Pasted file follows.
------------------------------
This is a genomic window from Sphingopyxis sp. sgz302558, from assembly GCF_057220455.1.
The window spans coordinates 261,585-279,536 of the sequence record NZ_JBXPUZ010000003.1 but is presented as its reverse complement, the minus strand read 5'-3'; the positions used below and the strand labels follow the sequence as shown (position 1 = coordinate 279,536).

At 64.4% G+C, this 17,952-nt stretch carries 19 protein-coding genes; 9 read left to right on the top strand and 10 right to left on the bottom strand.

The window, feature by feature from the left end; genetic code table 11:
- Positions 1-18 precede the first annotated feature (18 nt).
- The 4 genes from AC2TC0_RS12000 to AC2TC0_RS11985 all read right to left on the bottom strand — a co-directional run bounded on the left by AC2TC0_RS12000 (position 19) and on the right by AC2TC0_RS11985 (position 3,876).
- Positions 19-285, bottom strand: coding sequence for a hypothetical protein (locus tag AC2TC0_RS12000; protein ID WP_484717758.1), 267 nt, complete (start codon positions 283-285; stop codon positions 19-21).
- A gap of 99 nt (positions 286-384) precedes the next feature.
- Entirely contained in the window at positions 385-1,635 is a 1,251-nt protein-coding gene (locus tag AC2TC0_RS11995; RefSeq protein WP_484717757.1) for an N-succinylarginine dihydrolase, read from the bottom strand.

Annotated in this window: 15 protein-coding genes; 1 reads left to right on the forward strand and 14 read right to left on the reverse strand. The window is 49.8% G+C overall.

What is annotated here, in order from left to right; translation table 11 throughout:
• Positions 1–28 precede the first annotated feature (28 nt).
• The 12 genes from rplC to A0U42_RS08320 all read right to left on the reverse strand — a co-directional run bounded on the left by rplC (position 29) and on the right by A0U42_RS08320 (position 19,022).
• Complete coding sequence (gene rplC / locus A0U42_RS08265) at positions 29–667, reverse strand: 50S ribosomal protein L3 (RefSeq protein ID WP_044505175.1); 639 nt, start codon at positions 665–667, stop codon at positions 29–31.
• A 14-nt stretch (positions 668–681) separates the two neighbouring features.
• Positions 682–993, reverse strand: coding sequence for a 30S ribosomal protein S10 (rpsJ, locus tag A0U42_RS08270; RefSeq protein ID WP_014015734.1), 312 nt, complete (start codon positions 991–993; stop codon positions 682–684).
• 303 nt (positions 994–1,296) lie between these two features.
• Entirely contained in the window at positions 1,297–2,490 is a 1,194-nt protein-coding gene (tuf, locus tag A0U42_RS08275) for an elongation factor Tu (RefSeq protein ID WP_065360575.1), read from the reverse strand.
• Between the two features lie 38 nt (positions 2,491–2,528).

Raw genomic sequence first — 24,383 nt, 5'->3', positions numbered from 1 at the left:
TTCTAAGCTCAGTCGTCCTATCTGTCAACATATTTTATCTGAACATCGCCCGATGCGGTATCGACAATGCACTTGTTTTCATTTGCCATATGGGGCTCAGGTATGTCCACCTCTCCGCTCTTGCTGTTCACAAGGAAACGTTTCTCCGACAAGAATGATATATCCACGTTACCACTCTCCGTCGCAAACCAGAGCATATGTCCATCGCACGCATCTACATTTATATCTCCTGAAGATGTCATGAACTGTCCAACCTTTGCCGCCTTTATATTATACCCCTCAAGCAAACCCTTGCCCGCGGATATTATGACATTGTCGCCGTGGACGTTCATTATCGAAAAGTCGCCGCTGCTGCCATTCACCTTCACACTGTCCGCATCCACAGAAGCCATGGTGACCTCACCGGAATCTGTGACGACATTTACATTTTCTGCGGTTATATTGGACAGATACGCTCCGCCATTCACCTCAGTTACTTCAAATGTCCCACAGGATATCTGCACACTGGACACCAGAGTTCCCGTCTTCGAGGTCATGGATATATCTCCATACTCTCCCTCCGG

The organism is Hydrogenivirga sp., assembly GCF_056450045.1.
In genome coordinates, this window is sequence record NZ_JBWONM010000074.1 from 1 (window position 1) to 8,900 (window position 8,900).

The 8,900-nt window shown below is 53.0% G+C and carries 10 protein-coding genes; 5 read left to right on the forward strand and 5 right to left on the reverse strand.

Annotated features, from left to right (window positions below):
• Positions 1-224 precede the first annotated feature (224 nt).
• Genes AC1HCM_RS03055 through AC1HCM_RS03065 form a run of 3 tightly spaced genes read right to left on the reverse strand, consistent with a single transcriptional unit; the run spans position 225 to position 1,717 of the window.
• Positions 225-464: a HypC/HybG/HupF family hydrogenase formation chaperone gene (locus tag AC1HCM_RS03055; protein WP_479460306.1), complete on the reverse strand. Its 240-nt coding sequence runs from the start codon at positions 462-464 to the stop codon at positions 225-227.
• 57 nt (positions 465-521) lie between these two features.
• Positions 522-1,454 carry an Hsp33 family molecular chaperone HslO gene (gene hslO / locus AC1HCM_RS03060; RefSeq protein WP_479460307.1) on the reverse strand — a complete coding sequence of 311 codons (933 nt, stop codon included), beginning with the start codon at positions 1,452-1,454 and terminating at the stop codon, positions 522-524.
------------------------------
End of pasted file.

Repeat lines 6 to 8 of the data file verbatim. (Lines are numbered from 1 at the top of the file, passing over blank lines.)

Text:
- The 4 genes from AC2TC0_RS12000 to AC2TC0_RS11985 all read right to left on the bottom strand — a co-directional run bounded on the left by AC2TC0_RS12000 (position 19) and on the right by AC2TC0_RS11985 (position 3,876).
- Positions 19-285, bottom strand: coding sequence for a hypothetical protein (locus tag AC2TC0_RS12000; protein ID WP_484717758.1), 267 nt, complete (start codon positions 283-285; stop codon positions 19-21).
- A gap of 99 nt (positions 286-384) precedes the next feature.